The Missouri Society of Health Care Attorneys is a personal membership group of the Missouri Hospital Association. MSHCA was formed in 1981 and remains a robust network of approximately 150 health care attorneys across the state. Its members practice in every facet of health care, as in-house counsel, state regulatory officials and in law firms large and small. MHA’s General Counsel and Vice President of Legal Affairs serves as a permanent member of the board, and the office provides ongoing operational support for the group.
MSHCA is governed by a board of directors and supported by various committees. The group holds a day-long, health-law seminar each November in conjunction with the MHA Convention and Trade Show. The keynote session, known as the Holderle Lecture, attracts dynamic national speakers on emerging issues in health law. The remaining sessions cover topics applicable to various aspects of health care practice. MSCHA also partners with the MoBar Health and Hospital Law Committee to provide joint programming at the spring and fall committee meetings.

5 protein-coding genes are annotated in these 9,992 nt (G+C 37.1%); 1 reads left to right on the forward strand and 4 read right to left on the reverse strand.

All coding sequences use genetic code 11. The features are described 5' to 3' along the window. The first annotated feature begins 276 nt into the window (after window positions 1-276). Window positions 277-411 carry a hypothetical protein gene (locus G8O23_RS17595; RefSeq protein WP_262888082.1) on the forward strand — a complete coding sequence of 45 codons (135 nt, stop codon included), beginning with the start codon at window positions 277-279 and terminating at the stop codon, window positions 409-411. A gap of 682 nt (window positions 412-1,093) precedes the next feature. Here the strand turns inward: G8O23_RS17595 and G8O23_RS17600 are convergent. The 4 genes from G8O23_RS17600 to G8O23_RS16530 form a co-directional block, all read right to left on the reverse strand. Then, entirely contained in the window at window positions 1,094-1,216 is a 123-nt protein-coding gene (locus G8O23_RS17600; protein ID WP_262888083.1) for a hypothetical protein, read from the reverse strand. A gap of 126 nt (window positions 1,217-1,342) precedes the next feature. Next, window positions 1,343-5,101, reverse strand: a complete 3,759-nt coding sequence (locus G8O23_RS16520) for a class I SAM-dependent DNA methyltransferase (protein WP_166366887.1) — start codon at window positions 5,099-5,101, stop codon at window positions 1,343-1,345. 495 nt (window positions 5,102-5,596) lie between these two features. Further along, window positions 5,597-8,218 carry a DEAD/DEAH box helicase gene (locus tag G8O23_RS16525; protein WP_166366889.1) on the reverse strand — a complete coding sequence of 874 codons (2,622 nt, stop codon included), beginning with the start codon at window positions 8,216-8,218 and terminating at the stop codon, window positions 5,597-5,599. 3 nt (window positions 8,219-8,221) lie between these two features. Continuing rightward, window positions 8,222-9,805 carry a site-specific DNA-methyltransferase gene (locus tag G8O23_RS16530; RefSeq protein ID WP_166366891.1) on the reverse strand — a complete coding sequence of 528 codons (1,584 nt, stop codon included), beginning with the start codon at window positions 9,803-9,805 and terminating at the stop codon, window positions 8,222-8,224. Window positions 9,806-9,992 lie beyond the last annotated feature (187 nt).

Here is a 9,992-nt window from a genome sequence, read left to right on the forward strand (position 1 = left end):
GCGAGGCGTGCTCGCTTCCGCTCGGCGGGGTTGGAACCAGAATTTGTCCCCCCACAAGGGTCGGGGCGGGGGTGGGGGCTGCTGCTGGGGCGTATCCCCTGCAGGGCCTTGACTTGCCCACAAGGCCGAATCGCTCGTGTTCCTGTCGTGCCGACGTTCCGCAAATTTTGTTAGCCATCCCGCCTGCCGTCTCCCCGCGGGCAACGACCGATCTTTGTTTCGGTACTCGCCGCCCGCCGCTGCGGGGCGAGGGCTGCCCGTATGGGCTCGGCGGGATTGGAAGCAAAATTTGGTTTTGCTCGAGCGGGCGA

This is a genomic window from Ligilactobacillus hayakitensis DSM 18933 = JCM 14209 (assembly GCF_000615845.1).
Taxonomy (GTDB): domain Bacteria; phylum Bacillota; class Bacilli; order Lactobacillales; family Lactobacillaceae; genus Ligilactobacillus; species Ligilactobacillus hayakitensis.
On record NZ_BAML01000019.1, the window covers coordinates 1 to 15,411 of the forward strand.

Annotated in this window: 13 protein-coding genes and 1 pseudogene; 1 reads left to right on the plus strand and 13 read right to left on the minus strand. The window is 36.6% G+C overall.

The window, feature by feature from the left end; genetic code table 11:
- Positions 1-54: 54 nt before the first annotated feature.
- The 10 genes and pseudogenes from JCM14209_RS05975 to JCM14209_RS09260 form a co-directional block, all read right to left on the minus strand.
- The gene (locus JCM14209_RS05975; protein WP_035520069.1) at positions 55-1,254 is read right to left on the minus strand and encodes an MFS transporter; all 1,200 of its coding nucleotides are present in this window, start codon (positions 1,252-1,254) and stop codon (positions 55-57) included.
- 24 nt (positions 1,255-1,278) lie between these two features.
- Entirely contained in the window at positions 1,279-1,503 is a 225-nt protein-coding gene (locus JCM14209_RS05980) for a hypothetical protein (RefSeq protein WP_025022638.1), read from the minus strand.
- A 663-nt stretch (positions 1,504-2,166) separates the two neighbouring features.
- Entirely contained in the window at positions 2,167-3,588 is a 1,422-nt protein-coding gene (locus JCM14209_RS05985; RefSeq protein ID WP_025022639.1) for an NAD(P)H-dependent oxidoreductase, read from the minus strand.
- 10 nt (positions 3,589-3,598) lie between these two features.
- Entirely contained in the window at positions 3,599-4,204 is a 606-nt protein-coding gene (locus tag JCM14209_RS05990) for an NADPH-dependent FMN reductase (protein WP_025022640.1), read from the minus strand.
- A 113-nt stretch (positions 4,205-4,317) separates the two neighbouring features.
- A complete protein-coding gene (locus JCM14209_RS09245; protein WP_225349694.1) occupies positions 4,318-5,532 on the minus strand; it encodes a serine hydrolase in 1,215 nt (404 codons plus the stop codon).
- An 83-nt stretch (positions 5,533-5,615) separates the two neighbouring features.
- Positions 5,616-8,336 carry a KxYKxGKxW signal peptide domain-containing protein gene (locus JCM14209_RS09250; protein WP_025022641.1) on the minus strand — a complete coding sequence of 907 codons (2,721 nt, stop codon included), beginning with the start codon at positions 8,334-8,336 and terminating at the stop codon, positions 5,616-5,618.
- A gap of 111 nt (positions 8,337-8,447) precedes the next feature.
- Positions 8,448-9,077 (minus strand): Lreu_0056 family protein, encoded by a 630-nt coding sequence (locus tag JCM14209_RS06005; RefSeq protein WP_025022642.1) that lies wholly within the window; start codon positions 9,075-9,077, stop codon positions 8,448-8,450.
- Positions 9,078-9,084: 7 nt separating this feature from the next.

MSHCA members have access to various MHA publications, including MHA Today, a daily publication of health care news. MHA Today includes links to relevant documents and additional educational materials. MHA, with MSHCA support, publishes other documents focusing on Missouri health law.
Membership in MSHCA is a cost effective way to receive health care education and information from MHA. If you are interested in joining or would like additional information, please contact MHA’s General Counsel Jane Drummond or her assistant Tammy Siebert.
Federal and State Laws Related to Blood Draws and Requests from Law Enforcement